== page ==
Punditry means never having to say you're sorry

On The Press: Football fans live on hope, so that's what they're fed until we go out

Spare a thought for the sports writers making their way home from Germany tonight after weeks enduring the heat, the passion, the production of so many written or spoken words, and the constant retuning of their views in the light of changing facts.

My one close encounter with the football hacks was to spend the whole of the 1974 World Cup - also in Germany - as a news reporter. The withdrawal after it was all over was that of mission accomplished, although the Scots had gone home weeks earlier and England had not even qualified. There was much champagne on the plane home and my abiding memory is of the exit from arrivals at Heathrow of a small column of the more distinguished press, led and tailed by constables, after an incident at the baggage carousel.

Sports journalism is distinguished from other branches of the trade by its freedom to be wrong with no comeuppance. Rumour is truth - until dismantled by events. And prediction is seldom considered opinion - until it is wrong. It is a world of punditry and it is not treated as a game, although it is about one.

The pundits have to be serious and authoritative. They are a mix of former and current footballers and journalists. The former are there because they "know the game". The latter because they are more coherent, particularly in print, have longer memories, because they are older, and because they are prepared to ask difficult questions. There are occasional overlaps between these two groups.

The challenge they face is to cater both to the fans and, much less, to reality, if such a word can be used in the context of sport. Fandom is living the dream; in the battle between head and heart, head is seldom in the game. Fans live in hope. They do not approach a tournament thinking there is no chance. What would be the point?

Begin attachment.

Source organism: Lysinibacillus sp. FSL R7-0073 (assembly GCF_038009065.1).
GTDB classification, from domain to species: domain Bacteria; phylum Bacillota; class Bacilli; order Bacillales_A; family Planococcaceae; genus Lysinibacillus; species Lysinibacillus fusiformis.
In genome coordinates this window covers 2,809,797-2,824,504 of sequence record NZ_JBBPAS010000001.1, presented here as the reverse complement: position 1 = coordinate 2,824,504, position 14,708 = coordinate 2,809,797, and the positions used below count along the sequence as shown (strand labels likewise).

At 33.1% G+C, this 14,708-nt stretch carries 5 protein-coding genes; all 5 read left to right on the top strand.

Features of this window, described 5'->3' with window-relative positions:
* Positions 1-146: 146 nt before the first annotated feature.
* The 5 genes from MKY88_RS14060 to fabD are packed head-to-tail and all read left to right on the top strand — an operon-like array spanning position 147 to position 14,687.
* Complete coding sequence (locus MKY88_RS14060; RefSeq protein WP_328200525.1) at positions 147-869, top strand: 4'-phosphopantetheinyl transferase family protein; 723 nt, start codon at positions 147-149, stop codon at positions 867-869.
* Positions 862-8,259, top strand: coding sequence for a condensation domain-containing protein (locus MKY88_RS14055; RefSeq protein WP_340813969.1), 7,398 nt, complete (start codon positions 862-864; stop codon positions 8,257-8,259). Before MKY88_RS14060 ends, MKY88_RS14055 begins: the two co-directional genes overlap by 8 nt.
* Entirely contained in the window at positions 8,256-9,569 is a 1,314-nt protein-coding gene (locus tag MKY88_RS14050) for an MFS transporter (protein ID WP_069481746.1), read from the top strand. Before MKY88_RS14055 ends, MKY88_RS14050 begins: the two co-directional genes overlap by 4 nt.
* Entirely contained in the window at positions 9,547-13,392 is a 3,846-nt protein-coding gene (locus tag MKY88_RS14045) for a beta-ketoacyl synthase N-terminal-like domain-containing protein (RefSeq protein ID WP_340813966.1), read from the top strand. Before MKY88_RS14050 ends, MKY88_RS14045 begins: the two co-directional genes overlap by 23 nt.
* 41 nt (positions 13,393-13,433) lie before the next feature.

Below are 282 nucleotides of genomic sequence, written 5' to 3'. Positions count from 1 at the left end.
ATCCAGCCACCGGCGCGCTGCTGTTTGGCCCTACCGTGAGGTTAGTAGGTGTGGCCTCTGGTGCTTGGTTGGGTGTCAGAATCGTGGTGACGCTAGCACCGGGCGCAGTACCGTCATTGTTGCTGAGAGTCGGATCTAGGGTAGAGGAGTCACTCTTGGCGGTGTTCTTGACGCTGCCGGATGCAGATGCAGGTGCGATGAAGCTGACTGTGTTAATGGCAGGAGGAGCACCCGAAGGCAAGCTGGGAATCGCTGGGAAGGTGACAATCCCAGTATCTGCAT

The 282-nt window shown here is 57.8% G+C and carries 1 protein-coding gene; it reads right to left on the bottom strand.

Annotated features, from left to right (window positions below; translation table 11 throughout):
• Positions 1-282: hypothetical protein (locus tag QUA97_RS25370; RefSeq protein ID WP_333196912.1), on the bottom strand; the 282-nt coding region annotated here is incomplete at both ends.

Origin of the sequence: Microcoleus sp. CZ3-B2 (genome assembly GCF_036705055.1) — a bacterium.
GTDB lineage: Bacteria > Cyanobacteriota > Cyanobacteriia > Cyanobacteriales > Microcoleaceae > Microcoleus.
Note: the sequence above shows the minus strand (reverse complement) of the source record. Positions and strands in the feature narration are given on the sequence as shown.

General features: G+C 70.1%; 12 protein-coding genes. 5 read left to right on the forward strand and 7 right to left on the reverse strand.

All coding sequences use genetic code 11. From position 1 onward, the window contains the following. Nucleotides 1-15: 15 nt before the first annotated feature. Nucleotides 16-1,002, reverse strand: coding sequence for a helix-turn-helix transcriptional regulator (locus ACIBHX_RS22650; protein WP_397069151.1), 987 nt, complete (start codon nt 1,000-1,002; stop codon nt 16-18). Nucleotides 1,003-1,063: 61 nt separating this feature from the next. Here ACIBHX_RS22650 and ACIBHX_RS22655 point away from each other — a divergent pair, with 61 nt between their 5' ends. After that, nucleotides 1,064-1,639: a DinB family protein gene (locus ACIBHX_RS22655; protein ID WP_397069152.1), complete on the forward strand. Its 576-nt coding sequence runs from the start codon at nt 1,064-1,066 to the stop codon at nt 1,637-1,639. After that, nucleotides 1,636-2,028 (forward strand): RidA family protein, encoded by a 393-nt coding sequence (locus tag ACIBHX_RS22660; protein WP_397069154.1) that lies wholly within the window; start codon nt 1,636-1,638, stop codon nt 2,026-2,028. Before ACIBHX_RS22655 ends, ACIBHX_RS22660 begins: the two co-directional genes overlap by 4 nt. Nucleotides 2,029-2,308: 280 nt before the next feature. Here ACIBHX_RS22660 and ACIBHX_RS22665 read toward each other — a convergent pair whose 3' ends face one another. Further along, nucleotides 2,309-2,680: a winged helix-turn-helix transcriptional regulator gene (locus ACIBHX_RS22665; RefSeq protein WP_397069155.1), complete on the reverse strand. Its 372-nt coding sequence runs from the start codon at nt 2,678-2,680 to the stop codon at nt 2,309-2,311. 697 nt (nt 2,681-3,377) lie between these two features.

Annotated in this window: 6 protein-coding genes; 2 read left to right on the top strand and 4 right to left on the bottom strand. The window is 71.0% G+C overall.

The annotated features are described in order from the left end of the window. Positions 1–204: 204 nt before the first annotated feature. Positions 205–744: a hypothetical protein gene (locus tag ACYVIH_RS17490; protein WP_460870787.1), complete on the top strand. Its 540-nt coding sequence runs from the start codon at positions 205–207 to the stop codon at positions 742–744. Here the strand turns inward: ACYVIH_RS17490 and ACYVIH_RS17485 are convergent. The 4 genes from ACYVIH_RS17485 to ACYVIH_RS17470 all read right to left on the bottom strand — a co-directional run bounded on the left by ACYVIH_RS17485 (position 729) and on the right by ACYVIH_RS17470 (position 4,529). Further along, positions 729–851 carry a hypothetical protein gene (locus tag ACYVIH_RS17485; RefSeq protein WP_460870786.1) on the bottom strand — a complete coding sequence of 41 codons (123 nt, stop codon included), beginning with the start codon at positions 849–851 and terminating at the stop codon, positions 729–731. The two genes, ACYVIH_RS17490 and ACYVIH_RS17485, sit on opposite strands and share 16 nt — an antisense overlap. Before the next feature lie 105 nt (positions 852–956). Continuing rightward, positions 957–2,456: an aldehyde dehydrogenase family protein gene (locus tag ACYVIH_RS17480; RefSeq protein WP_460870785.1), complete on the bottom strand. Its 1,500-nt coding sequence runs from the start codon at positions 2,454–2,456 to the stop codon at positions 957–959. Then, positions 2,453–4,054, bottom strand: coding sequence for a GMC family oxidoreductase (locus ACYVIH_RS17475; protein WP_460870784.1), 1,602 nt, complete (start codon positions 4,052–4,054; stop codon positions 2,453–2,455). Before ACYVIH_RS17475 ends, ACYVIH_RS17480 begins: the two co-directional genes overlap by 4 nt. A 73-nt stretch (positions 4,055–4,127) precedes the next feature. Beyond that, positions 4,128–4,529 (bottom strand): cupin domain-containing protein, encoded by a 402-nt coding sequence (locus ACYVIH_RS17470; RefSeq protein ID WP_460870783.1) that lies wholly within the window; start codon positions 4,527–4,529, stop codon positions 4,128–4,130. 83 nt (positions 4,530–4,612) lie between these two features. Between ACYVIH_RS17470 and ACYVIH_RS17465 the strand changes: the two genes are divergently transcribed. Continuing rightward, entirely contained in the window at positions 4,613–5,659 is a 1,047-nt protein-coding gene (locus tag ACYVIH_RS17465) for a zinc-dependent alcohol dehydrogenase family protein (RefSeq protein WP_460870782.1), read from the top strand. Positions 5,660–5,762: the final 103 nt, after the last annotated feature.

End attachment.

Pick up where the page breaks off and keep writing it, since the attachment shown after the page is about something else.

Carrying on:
So the pundits/journalists must always talk and write as though England have a chance - until they haven't. And then they must analyse the defeat they said the previous day was so unlikely. For The Independent after the victory over Ecuador it was "the feelgood factor" and a huge picture of smiling David Beckham. The Daily Telegraph detected "renewed hope". In the Daily Mail footballer Jamie Redknapp was assuring us "there is so much more to come".

And after England's elimination? "England can have no excuses": The Daily Telegraph. "Disgraceful, preposterous, disastrous": The Independent. "England's guilty men": Daily Mail. "He banked, he bonked and he ballsed up": the Daily Mirror on Sven Goran Eriksson. "Goodbye tosser": The Sun. "He tossed away our cash, he tossed away our talent... now he's tossed away our World Cup dreams."

Television pundits, with their replays, slomos and diagrams, can dissect every move and illustrate every point they make. Nobody did it better than Alan Hansen, but even he had to change his line after Argentina and Brazil, his tips for the final, were eliminated. If you are a pundit you have to be confidently wrong.

Alastair Campbell, lately of No 10, now a Times sports columnist, told his readers last week that the BBC were forcing viewers to watch the World Cup "through a lens marked England". It saw itself as "an extension of the official England fan club". This was not an accurate description of the BBC coverage in general, and in terms of England coverage what did Campbell expect? Sport is not about balance.

Peter Cole is professor of journalism at the University of Sheffield

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